FFS

Price is a negotiation. Why not counteroffer £750 if things remain the same and £825 if he fixes everything currently wrong with the property?

He is free to demand what he likes; you are free to offer what you like. He does not hold all or even most of the cards here. Remain cordial, but firm.

If he ends up being a douche about it, then you were going to be forced out at some point anyway. Might as well bite the bullet now while it will maximise his pain.

Out of curiosity, are you a bloke or a woman?

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11 hours ago, oatbake said:

Agreed - a clever landlord knows that with any change of tenant, there is an element of risk, and normally at *least* one month's void. If the new tenant turns out to be a freeloader, they could be faced with a year of getting no rent at all, whilst having to fork out for expensive court battles, and probably the place being left in an absolute state when they are finally evicted.

Very true happened to a BTL landlord I know, no rent for a year and other problems, all because they wanted a reliable tenant to pay more and they found a different place.

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3 minutes ago, Locke said:

Price is a negotiation. Why not counteroffer £750 if things remain the same and £825 if he fixes everything currently wrong with the property?

He is free to demand what he likes; you are free to offer what you like. He does not hold all or even most of the cards here. Remain cordial, but firm.

If he ends up being a douche about it, then you were going to be forced out at some point anyway. Might as well bite the bullet now while it will maximise his pain.

Out of curiosity, are you a bloke or a woman?

Probably the best answer so far.

It does depends on your area and the rental market there. My area has not really seen any rent increases since the crash, and I've never had a rent increase or been kicked out in my renting history, although I've moved around quite a bit and always avoided certain places.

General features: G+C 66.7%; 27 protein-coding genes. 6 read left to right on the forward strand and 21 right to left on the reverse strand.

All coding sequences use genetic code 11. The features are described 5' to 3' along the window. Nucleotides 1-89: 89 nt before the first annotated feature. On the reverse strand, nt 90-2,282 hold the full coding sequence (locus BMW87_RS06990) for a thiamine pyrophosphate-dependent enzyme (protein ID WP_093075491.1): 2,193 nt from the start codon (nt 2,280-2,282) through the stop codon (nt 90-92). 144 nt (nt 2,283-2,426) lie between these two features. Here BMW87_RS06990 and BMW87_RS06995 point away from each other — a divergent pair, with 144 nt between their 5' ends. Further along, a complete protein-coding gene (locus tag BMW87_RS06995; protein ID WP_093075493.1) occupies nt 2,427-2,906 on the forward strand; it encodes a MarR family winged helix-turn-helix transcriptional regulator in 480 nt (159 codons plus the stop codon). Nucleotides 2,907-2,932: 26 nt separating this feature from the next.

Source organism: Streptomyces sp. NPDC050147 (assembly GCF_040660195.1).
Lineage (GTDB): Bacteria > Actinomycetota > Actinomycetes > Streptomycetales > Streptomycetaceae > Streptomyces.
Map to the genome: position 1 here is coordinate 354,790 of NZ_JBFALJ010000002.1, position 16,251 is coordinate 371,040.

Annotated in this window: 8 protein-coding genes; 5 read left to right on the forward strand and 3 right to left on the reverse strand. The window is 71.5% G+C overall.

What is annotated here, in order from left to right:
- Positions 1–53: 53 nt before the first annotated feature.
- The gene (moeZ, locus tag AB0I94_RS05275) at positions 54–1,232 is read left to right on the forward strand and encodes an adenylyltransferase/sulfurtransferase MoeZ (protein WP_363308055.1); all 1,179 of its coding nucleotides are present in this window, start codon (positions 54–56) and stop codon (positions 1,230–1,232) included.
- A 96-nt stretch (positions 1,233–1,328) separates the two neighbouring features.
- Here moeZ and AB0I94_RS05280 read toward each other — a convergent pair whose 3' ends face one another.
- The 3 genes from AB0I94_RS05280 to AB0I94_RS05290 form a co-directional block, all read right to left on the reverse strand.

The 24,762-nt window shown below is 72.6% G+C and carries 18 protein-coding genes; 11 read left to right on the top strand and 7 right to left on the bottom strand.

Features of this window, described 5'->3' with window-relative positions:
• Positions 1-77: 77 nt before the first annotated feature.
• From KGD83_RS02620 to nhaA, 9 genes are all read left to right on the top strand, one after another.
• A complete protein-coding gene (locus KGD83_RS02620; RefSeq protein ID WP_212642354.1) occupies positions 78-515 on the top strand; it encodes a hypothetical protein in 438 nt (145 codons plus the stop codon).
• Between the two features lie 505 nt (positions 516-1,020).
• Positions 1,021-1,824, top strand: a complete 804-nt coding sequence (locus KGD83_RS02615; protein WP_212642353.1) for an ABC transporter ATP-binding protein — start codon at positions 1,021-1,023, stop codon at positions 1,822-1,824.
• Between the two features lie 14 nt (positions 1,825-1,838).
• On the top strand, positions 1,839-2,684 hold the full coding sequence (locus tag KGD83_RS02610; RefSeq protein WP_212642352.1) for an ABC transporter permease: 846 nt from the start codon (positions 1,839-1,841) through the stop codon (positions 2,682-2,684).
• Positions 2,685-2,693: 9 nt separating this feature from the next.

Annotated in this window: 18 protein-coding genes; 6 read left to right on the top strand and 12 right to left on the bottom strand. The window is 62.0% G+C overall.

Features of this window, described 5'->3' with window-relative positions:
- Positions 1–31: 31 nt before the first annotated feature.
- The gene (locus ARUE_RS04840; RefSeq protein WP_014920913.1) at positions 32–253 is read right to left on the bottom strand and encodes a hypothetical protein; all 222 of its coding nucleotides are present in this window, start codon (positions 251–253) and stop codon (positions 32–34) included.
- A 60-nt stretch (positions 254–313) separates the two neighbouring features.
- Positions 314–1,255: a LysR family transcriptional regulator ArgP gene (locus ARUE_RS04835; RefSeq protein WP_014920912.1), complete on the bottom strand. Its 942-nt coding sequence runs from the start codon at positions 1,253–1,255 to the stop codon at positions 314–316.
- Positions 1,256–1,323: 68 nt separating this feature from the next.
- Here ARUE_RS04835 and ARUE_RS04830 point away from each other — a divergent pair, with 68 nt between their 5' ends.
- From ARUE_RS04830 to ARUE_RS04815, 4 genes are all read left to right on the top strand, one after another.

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17 hours ago, Sausage said:

Lived in tidier but identical house 3 doors up, same landlord (well his parents, they passed over the reins) since 2011. Moved to this one in 2014, long story, not out of choice! Rent has gone from 730 ... 800 ... 825 since 2011. Has been a bit below market rate, and no inventory/protected deposit which I accepted as a useful bargaining tool for future use. Now though 900 is bang on market rate, but for a poor house.

 

He's not using a a deposit protection service? Do you have an AST? I'd investigate what happens if he isn't using a protection service, if I were you. I seem to remember it involves lots of refunded rent, no eviction and no rent to pay until it gets sorted. Check out the rental forum for more help but I think you could have your solution right there.

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34 minutes ago, Pytyr said:

He's not using a a deposit protection service? Do you have an AST? I'd investigate what happens if he isn't using a protection service, if I were you. I seem to remember it involves lots of refunded rent, no eviction and no rent to pay until it gets sorted. Check out the rental forum for more help but I think you could have your solution right there.

I did wonder if the OP was just making things up as he goes along. Giving the deposit protection disclosure he definitely has the upper hand since it is an offence to not use a service, and the OP could claim substantial compensation if he wished to do so.

So OP, just lay out the facts to your landlord, maybe get a rent reduction or keep it the same and stay there until you've purchased.

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4 minutes ago, Captain Kirk said:

I did wonder if the OP was just making things up as he goes along. Giving the deposit protection disclosure he definitely has the upper hand since it is an offence to not use a service, and the OP could claim substantial compensation if he wished to do so.

So OP, just lay out the facts to your landlord, maybe get a rent reduction or keep it the same and stay there until you've purchased.

Or... Go talk to his local housing office, Shelter or CA to find out his options. Report the LL to the authorities, stop paying rent, pocket the rent refund (it's 6 months back rent I think) and go buy his house with a boosted deposit.

Any LL that rents unsuitable homes to families deserve everything coming their way. I would also assume he's avoiding tax so a polite word with HMRC may not go amiss.

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48 minutes ago, Captain Kirk said:

I did wonder if the OP was just making things up as he goes along. Giving the deposit protection disclosure he definitely has the upper hand since it is an offence to not use a service, and the OP could claim substantial compensation if he wished to do so.

So OP, just lay out the facts to your landlord, maybe get a rent reduction or keep it the same and stay there until you've purchased.

Why would I make things up?